Regional factors contribute to varying interest rate sensitivities
Importantly, regions within the U.S. differ widely in their sensitivities to interest rates. This differential sensitivity can arise from a multitude of factors. For example, states with a larger manufacturing sector may be more sensitive given manufacturing’s particular vulnerability to interest rate changes.
Additionally, the distribution of firm sizes and bank sizes can also influence sensitivity, as credit availability typically more intensely affects smaller firms and exerts a relatively larger impact on small banks.
The regional distribution of housing market sensitivity to mortgage rate changes, which often track general interest rate changes, is another crucial consideration. These regional disparities of interest rate sensitivity influence the aggregated effect of monetary policy. While discussions often focus on the overall impact of monetary policy, various regions’ reaction to monetary policy changes will shape the aggregated outcome. Thus, regional differences can have macroeconomic implications.
Data suggest significant variations in how regional house prices react to mortgage rate changes, demonstrating a notable heterogeneity (Chart 3).
To be sure, the variability in mortgage rate sensitivity might also partially reflect disparities in regional economic conditions, such as job growth, GDP growth, inflation and unemployment, which simultaneously evolve with changing mortgage rates. Differences in regional housing supply elasticity also play a role in the disparities.
It's worth noting that these estimates do not account for other factors affecting house prices when mortgage rates fluctuate. Mortgage rates, while a significant determinant of housing demand, are just one component of the overall cost of homeownership. Other factors such as down payment requirements, the discount rate, property taxes, maintenance and insurance costs, expected house-price appreciation and mobility also shape the user cost of housing and, hence, house-price growth.Still other considerations, such as changing mortgage credit standards, might also be at play. After controlling for some of these, previous research has found that mortgage rates may have a relatively restrained effect on house prices.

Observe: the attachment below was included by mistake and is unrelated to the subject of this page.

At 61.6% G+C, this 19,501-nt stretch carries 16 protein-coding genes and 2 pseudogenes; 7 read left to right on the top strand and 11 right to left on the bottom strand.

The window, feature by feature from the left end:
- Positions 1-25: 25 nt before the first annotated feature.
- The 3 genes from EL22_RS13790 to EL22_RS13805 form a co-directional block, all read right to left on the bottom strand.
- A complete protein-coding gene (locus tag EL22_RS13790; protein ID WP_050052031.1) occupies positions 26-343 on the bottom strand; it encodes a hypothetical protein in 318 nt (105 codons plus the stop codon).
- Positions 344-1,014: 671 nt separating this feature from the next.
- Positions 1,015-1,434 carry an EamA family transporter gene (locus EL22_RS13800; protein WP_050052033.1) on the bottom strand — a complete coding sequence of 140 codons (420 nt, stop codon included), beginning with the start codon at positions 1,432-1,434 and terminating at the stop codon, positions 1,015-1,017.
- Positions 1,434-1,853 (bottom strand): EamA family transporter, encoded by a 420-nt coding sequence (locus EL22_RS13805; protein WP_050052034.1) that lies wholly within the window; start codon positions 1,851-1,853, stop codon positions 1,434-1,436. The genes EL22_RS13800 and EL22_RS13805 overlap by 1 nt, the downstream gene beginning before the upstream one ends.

Monetary policy transmission affected
Differences in how regional house prices respond to mortgage rate changes have implications for the impact of monetary policy across regions. When monetary policy tightens and mortgage rates increase, differing regional house-price declines will result in unequal changes in home equity.
The disparities in home equity changes directly affect the refinancing transmission channel of monetary policy. Regions more sensitive to mortgage rate changes will experience larger declines in house prices and home equity, reducing their borrowing capacity in the face of an economic slowdown.
On the other hand, less-sensitive regions will experience smaller impacts. This differential sensitivity thus contributes to an uneven distribution of economic slowdown, and regions with greater mortgage rate sensitivity are likely to suffer more adverse effects.